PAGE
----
Personality Disorders



We all have different personality traits; a person may be given a diagnosis of a personality disorder when these traits are extreme, maladaptive and interfere with relationships, work and daily functioning.

The most commonly seen personality disorder is emotionally unstable personality disorder (EUPD), also known as Borderline Personality Disorder (BPD).

ICD-11 defines severity of personality disorder ranging from Personality Difficulty to Severe Personality Disorder.

Signs and symptoms

  • Problems with self identity and interpersonal relationships
  • Intense experience of emotions resulting in maladaptive expression of these emotions
  • Occurs across a range of different relationships and settings
  • Associated with distress and effect on personal, social and occupational functioning.

These experiences can lead to people presenting in crisis with symptoms of:

  • Self harm
  • Suicidal thoughts or acts
  • Self destructive behaviour


You are most likely to see people with a diagnosis of personality disorder when they present in crisis. In crisis, a risk assessment is vital. This would involve assessment of risk to self and others. It is important to try to find out what is causing the distress at this moment and explore the feelings related to this in a sensitive manner.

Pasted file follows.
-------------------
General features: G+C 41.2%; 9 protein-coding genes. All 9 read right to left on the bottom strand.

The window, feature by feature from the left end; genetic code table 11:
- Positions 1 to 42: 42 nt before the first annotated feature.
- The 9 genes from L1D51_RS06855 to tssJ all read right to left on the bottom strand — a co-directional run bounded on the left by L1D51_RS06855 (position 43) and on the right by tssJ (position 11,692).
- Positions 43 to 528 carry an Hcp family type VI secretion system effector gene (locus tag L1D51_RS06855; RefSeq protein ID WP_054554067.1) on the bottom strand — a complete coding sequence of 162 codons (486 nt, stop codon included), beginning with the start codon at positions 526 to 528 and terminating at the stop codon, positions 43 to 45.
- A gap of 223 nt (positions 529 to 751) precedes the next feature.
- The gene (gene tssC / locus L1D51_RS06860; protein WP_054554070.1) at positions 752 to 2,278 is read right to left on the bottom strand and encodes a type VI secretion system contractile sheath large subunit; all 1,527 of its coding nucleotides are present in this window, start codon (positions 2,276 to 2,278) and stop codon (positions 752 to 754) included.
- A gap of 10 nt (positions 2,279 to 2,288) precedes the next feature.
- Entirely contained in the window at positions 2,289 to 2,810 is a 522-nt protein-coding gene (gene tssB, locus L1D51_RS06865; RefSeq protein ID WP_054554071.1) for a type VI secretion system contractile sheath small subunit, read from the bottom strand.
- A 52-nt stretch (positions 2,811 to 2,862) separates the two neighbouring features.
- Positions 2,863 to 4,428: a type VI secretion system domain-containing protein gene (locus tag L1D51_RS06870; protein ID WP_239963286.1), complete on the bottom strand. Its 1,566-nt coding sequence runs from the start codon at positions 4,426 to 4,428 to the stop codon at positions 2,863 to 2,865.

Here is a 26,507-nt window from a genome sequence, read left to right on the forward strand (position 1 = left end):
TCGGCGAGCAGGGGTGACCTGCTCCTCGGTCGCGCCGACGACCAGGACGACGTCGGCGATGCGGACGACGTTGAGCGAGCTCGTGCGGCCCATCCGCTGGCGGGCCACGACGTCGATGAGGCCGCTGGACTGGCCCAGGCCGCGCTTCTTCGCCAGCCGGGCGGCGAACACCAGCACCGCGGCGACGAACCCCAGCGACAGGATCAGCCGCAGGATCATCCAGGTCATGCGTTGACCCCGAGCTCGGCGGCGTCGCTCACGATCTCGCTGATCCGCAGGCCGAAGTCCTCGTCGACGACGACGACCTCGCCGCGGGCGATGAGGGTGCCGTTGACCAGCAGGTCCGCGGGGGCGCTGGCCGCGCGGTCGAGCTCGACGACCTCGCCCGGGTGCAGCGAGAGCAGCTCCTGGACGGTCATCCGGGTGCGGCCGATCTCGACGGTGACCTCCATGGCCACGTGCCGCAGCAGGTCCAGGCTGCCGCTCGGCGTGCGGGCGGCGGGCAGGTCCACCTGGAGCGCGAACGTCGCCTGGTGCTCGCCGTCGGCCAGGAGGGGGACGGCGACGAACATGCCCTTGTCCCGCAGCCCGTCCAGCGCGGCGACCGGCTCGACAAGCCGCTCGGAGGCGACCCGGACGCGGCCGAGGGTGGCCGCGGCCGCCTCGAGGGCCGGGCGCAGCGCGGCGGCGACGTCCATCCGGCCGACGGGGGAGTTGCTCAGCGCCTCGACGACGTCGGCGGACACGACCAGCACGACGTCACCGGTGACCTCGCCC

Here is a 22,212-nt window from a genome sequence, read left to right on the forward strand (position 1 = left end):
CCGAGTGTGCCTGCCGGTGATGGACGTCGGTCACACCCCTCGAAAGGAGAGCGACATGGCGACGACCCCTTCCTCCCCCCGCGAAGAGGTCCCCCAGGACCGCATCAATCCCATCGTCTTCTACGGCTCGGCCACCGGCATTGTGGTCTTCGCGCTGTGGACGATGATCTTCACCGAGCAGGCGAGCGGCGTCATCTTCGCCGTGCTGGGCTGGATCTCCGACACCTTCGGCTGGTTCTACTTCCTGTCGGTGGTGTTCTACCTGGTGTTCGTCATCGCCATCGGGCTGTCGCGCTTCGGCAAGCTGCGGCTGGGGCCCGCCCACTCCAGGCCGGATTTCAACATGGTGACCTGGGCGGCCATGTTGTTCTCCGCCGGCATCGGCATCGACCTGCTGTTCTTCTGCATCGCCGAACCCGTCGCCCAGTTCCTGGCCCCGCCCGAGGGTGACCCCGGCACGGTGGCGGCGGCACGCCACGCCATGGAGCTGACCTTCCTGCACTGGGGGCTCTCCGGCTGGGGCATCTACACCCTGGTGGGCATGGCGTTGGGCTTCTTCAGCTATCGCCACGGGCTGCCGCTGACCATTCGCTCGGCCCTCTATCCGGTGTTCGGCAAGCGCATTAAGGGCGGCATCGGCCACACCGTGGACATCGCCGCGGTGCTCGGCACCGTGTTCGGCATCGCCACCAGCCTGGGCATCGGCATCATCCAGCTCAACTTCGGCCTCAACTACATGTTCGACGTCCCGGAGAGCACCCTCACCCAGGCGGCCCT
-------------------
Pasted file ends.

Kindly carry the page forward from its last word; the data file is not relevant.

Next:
Treatment for personality disorders focuses upon psychological therapies such as Dialectical Behavioural Therapy (DBT), Mentalisation-Based Therapy (MBT) and psychotherapy.

Psychological therapies aim to help people identify, validate and cope with their emotions in more healthy ways.

Medications are not used to treat personality disorders but can be used for managing symptoms relating to the diagnosis of a personality disorder and any co-existing mental illness.

Last reviewed: 21/02/2024

Next review date: 21/08/2024

Author(s): Core Trainee in Psychiatry, NHS Fife & Medical Education Fellow, NHS Lothian.

Author email(s):

Reviewer name(s): Medical Education Fellow, NHS Lothian.